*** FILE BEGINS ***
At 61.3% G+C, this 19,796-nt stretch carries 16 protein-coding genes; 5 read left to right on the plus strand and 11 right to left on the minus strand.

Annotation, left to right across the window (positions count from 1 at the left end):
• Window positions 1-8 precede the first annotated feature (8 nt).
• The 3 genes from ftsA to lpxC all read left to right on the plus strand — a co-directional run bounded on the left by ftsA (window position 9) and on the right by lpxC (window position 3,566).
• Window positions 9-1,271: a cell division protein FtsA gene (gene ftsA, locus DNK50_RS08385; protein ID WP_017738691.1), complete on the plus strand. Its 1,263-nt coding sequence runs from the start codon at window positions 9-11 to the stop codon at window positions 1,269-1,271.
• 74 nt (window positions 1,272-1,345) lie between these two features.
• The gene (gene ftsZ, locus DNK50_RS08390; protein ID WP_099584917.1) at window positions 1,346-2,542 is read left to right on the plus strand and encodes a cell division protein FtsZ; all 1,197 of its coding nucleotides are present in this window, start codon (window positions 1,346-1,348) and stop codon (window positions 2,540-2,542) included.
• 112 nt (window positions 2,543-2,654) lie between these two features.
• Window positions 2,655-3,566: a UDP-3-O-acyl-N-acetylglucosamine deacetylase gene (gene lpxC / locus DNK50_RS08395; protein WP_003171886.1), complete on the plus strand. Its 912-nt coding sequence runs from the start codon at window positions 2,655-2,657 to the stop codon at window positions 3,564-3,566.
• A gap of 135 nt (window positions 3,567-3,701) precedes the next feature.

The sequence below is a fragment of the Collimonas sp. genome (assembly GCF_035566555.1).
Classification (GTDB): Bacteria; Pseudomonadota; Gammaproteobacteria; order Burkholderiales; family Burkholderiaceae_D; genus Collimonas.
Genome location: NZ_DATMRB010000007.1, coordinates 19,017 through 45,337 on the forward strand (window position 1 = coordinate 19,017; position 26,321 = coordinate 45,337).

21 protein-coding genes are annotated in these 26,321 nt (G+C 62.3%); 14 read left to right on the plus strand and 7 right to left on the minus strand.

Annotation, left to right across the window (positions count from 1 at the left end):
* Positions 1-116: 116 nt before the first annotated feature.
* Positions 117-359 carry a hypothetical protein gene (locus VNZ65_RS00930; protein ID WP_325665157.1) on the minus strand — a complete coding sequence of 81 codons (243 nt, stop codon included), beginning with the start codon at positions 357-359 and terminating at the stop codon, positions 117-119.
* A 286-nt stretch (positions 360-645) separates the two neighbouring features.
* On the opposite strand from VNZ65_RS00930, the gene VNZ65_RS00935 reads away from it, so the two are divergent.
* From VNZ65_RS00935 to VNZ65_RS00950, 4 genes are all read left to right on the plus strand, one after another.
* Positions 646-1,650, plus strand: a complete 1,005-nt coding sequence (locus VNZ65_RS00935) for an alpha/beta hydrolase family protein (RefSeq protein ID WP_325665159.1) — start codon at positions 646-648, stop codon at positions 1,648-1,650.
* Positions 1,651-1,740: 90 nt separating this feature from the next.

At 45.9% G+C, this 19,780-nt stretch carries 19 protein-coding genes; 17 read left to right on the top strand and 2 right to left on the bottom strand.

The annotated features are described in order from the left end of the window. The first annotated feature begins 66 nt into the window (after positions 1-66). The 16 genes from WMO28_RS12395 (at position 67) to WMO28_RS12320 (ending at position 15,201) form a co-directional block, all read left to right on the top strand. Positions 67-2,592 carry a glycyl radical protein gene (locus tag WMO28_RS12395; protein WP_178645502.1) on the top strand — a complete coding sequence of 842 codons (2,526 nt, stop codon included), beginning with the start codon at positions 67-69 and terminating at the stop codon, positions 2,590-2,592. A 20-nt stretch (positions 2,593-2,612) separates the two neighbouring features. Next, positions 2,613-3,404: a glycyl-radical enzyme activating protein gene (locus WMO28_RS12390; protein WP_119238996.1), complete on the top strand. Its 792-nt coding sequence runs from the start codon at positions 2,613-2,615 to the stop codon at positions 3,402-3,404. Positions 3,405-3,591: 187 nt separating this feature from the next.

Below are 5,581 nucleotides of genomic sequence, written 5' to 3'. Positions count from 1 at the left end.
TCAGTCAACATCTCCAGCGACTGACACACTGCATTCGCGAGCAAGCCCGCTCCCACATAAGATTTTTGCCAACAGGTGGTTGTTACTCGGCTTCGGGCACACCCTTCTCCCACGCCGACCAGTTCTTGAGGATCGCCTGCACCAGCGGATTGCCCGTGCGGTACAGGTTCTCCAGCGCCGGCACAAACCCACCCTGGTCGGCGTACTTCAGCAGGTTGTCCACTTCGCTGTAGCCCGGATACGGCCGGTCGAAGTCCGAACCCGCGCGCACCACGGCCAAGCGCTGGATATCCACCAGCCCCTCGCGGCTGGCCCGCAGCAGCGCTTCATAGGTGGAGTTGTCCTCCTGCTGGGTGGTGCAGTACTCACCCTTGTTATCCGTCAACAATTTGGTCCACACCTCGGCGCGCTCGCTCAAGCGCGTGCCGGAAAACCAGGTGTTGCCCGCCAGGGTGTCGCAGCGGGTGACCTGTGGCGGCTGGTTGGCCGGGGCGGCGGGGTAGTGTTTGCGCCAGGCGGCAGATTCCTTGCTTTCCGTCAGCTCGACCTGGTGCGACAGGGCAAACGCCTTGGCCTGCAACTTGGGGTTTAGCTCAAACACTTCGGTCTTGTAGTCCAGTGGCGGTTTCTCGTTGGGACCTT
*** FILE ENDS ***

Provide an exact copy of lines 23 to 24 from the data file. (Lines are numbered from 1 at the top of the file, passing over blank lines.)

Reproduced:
At 45.9% G+C, this 19,780-nt stretch carries 19 protein-coding genes; 17 read left to right on the top strand and 2 right to left on the bottom strand.

The annotated features are described in order from the left end of the window. The first annotated feature begins 66 nt into the window (after positions 1-66). The 16 genes from WMO28_RS12395 (at position 67) to WMO28_RS12320 (ending at position 15,201) form a co-directional block, all read left to right on the top strand. Positions 67-2,592 carry a glycyl radical protein gene (locus tag WMO28_RS12395; protein WP_178645502.1) on the top strand — a complete coding sequence of 842 codons (2,526 nt, stop codon included), beginning with the start codon at positions 67-69 and terminating at the stop codon, positions 2,590-2,592. A 20-nt stretch (positions 2,593-2,612) separates the two neighbouring features. Next, positions 2,613-3,404: a glycyl-radical enzyme activating protein gene (locus WMO28_RS12390; protein WP_119238996.1), complete on the top strand. Its 792-nt coding sequence runs from the start codon at positions 2,613-2,615 to the stop codon at positions 3,402-3,404. Positions 3,405-3,591: 187 nt separating this feature from the next.